Linda Hertz Group

My Medical Device Sales Career

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Sincerely,

 

Linda Hertz


 

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Question from a new Member:

I graduated college in May of 2011 and spent my whole summer applying for medical sales jobs. I have two years hospital pharmacy equipment sales experience and from that I became very passionate about the industry. I had several recruiters advise me to get my CNPR Certification in-order for them to be able to get me a job. I obtained my certification almost a month ago and have heard nothing. I spent two months working full-time and spending all my free time studying for that certification! I rather not know if this program was a scam or not, but some insight on how to fulfill my dreams and break into the medical sales industry. Reading the responses to this post was already heart breaking enough. I hope to hear from you soon.
Sincerely:

Linda:

great website and great information.....

how can I address me having more jobs than the average rep?  I live in a state with a very low population and my territory was eliminated twice with a very short time during my tenure with the companies.  Thanks

Hello Damacio,

Thank you for your question.  I must say that let's assume the average rep. has at least 3 to 4 years tenure in 1 job out of the past 6 years, with perhaps no more than 3 jobs total (so a couple of jobs with much less tenure).  I picked that type of scenerio randomly from what I usually see in a resume.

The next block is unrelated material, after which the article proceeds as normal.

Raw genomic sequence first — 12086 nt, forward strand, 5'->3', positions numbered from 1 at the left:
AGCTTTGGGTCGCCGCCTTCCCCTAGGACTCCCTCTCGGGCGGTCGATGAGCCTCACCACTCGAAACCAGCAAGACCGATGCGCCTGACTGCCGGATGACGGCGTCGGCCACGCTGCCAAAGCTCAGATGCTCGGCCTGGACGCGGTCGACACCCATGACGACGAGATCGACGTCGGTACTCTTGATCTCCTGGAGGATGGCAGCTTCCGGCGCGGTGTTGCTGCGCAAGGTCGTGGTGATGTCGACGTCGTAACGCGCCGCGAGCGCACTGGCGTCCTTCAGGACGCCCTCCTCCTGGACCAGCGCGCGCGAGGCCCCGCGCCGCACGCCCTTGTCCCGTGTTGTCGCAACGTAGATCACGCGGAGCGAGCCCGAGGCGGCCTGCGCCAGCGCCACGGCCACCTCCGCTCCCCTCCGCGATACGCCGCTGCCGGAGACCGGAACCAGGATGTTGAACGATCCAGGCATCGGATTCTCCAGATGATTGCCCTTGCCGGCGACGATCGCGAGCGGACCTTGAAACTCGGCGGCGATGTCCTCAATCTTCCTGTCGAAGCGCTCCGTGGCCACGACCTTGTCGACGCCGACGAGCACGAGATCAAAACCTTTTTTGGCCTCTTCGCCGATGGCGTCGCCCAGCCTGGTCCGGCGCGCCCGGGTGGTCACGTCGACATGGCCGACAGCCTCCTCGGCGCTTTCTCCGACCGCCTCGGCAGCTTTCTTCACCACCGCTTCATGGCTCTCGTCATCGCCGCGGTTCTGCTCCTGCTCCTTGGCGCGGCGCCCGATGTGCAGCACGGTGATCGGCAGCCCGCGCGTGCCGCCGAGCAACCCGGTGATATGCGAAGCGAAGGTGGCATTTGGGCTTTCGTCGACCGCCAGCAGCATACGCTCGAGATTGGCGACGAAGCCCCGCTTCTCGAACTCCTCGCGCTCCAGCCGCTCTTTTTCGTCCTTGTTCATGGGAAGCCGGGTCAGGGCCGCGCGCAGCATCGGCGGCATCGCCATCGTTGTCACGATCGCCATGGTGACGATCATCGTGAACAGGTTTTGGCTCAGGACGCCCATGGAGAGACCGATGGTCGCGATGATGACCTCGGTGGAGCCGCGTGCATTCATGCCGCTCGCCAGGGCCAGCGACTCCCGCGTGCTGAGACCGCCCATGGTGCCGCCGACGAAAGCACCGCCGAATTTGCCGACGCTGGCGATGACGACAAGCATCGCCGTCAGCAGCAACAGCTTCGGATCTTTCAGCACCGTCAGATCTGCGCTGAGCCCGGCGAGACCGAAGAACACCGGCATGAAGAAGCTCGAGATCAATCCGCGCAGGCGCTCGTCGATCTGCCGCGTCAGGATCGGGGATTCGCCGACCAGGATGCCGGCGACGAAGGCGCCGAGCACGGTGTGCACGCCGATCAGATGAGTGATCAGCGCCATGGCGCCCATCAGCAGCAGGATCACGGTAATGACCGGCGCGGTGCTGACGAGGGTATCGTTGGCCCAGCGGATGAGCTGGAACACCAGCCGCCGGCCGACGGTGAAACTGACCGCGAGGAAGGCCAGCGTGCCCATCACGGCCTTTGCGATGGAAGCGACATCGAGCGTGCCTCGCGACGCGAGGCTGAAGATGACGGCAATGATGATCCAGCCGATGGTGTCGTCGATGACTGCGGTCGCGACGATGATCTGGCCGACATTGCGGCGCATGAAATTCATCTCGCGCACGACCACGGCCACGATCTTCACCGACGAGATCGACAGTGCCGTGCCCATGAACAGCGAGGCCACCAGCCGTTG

If we use that as a marker, and perhaps your average is 5 jobs the past 6 years or worse, 6 jobs the past 6 years...then it is difficult to overcome that UNLESS you had previous HUGE tenure prior to the 6 years of job shifting.  You can always hang your hat with new employers that you are looking for the fit that worked...that previous job of long tenure.

Without knowing the total look of your resume, let me throw out a number of strategies and perhaps you will find one that may work for you:

  1. Under EACH job you can indicate the reason for the departure IF IT was NOT your fault.  That said, NEVER PUT DOWNSIZED on your resume AT ALL.  Downsized means you were cut out as the low person of value and a higher valued person took over your territory or job upon your departure. Respectable description  of your departure can be TERRITORY ELIMINATED if NO ONE took it over.  They just closed it and pushed it to Inside Sales.  If company eliminated the entire sales force, then put that down..Entire Sales Force Eliminated.  If the Company went out of business, better yet, Company Went Out of Business.  In other words, anything is good to put down there if it is clear you were not eliminated because someone else won your territory for coverage.
  2. If you have a repeated departure and tenure that truely is not looking good on the resume, then you must go where you know people and through personal connections.  I suggest getting a letter and contact information from EVERY Manager you have worked for the past 10 years and have those in hand to show a future employer.